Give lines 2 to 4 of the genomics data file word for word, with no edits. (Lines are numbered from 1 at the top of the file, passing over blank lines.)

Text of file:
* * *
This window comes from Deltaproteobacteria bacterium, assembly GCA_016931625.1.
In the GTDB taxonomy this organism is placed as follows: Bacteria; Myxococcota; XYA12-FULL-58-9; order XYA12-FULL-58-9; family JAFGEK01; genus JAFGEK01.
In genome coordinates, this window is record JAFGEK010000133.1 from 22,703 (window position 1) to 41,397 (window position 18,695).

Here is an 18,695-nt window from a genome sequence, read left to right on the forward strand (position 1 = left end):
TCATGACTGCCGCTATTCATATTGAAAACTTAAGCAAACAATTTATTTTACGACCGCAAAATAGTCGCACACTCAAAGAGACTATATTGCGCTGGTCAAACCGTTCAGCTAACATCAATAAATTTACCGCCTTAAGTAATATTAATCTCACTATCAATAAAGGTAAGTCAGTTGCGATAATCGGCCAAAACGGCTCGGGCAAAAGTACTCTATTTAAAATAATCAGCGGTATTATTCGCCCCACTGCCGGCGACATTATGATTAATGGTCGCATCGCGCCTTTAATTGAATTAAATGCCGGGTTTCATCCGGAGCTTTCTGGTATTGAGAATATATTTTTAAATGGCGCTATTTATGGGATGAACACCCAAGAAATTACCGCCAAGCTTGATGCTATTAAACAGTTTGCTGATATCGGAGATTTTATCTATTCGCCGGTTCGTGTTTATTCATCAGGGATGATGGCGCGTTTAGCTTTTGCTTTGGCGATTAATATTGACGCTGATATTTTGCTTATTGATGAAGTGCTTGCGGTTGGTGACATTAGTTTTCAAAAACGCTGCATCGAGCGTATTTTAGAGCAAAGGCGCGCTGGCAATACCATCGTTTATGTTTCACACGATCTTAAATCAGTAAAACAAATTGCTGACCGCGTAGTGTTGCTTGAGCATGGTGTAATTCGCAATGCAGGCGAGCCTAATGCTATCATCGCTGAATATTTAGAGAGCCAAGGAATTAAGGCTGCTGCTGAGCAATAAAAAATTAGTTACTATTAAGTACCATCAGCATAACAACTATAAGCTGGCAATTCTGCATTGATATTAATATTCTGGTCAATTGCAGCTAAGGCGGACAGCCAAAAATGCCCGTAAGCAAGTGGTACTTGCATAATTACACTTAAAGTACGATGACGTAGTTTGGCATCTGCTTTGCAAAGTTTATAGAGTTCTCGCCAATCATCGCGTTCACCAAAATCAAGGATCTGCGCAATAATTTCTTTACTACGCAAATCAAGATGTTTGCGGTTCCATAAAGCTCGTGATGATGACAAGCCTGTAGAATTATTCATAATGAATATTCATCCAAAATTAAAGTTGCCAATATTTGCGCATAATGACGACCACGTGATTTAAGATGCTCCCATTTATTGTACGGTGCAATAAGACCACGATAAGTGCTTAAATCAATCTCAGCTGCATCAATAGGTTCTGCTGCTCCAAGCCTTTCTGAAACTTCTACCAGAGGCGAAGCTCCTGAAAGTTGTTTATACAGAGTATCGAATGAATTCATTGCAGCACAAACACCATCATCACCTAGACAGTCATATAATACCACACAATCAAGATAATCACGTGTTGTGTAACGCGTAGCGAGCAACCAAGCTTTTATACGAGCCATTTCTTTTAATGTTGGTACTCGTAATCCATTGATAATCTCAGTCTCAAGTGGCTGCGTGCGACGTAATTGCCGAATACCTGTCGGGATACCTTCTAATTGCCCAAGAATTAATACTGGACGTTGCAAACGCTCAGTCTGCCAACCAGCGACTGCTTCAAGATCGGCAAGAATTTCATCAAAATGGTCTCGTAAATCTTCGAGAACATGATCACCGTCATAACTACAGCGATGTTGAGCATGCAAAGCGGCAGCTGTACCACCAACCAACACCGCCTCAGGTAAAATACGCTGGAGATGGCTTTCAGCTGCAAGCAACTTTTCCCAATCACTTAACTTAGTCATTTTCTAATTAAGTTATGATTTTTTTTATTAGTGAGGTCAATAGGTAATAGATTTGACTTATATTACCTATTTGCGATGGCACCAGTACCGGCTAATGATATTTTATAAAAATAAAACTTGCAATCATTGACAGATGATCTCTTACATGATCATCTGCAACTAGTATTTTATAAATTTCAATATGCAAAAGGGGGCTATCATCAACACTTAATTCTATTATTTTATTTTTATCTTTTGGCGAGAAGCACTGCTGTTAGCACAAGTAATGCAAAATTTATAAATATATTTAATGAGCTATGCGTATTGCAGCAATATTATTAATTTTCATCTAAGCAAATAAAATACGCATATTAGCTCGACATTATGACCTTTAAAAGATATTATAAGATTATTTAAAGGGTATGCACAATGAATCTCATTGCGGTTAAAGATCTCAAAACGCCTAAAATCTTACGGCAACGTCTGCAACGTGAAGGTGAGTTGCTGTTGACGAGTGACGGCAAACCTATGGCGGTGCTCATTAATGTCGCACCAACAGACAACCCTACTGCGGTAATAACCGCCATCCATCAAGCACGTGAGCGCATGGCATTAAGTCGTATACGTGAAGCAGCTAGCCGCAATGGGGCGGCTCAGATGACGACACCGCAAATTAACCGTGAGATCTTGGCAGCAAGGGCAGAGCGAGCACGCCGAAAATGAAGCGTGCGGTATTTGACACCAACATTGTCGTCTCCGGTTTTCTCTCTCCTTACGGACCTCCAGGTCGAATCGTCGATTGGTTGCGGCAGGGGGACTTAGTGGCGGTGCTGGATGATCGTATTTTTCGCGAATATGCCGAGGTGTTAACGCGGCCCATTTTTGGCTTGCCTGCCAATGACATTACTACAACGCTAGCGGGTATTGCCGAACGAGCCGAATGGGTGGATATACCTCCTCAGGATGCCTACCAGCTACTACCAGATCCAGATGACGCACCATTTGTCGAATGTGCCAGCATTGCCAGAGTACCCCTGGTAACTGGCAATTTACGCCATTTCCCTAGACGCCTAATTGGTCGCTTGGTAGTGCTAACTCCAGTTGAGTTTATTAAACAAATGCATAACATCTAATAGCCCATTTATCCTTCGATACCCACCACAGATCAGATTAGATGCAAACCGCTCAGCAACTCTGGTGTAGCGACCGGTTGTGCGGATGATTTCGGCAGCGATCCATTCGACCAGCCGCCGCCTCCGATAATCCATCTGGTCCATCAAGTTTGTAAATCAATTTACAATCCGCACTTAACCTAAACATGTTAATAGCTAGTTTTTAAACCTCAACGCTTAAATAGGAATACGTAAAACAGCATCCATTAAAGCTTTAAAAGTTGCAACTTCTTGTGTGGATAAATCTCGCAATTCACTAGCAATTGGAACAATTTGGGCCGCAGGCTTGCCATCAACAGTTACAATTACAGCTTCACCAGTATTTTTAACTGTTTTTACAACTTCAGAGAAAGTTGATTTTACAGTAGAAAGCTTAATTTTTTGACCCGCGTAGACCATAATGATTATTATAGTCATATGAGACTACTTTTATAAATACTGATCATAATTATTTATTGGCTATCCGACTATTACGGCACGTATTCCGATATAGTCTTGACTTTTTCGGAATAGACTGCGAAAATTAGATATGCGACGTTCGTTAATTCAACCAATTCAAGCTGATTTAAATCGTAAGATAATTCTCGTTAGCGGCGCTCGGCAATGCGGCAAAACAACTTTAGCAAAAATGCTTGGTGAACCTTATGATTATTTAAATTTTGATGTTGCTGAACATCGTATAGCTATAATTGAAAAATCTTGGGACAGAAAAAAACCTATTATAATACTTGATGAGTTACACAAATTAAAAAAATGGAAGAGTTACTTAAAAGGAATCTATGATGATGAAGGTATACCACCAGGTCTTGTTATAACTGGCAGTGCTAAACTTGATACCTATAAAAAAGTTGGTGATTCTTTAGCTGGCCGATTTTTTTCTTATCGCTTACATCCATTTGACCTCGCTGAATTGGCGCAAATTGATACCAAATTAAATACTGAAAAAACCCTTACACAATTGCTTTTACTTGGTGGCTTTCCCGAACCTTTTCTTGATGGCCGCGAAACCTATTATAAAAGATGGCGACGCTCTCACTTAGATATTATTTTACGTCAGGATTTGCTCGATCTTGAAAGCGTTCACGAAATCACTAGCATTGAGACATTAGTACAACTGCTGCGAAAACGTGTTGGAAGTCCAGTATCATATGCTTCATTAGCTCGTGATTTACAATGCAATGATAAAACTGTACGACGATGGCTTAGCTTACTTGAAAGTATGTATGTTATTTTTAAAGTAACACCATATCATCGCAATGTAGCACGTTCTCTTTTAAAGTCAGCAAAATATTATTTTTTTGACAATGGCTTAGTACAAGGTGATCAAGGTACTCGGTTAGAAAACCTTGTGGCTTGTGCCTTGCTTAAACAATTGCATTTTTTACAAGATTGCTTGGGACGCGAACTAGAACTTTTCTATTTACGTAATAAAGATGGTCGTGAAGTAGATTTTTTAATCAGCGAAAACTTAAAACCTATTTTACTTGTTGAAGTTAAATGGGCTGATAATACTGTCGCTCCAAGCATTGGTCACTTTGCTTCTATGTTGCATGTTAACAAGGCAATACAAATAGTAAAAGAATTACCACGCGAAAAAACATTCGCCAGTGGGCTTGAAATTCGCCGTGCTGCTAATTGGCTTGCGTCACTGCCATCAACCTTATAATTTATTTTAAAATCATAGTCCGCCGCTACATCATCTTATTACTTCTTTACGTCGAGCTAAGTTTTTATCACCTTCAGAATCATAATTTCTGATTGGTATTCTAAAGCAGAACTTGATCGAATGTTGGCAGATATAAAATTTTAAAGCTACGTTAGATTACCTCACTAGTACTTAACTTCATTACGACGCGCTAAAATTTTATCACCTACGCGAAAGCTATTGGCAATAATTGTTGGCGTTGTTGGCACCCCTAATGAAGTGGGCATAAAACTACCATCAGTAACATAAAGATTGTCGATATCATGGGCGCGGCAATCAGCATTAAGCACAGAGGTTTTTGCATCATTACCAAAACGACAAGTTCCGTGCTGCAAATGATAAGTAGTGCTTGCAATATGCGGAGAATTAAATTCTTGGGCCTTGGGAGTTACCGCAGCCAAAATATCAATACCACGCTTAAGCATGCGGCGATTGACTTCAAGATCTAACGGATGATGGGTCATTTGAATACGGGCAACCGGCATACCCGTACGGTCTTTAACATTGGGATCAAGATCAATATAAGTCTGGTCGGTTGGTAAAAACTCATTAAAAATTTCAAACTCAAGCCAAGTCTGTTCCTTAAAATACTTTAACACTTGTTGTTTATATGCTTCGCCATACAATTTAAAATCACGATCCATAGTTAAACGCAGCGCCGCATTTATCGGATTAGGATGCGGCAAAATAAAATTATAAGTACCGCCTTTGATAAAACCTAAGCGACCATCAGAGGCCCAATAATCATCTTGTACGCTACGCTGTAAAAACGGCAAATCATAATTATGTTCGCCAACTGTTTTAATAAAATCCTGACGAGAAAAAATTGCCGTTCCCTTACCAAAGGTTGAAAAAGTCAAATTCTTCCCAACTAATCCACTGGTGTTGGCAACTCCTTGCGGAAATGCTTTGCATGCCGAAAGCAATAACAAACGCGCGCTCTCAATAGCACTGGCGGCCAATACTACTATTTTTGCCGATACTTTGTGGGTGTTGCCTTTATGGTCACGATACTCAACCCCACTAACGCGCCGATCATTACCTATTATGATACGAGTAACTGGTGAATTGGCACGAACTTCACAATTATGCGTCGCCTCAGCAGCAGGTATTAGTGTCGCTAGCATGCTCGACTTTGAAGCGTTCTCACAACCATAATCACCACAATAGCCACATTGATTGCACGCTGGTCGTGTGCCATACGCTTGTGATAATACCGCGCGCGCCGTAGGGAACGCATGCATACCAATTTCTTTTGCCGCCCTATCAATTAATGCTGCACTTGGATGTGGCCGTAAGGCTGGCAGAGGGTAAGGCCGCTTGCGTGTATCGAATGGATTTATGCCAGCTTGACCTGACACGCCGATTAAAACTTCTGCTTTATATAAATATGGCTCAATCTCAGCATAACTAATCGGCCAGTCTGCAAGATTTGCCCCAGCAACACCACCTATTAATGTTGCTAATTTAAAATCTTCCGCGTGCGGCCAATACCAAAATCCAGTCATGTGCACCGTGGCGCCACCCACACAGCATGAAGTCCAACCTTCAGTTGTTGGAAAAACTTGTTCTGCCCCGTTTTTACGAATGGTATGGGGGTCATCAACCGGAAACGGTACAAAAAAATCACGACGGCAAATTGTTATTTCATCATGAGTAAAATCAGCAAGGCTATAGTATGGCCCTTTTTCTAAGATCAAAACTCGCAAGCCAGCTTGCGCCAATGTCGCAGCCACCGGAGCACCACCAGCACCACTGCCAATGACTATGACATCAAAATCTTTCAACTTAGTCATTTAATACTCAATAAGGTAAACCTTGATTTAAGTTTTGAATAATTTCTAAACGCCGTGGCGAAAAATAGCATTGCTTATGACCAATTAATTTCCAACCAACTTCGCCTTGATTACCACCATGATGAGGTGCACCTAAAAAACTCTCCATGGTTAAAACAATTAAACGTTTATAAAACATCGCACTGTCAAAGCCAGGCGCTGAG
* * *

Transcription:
In the GTDB taxonomy this organism is placed as follows: Bacteria; Myxococcota; XYA12-FULL-58-9; order XYA12-FULL-58-9; family JAFGEK01; genus JAFGEK01.
In genome coordinates, this window is record JAFGEK010000133.1 from 22,703 (window position 1) to 41,397 (window position 18,695).

Here is an 18,695-nt window from a genome sequence, read left to right on the forward strand (position 1 = left end):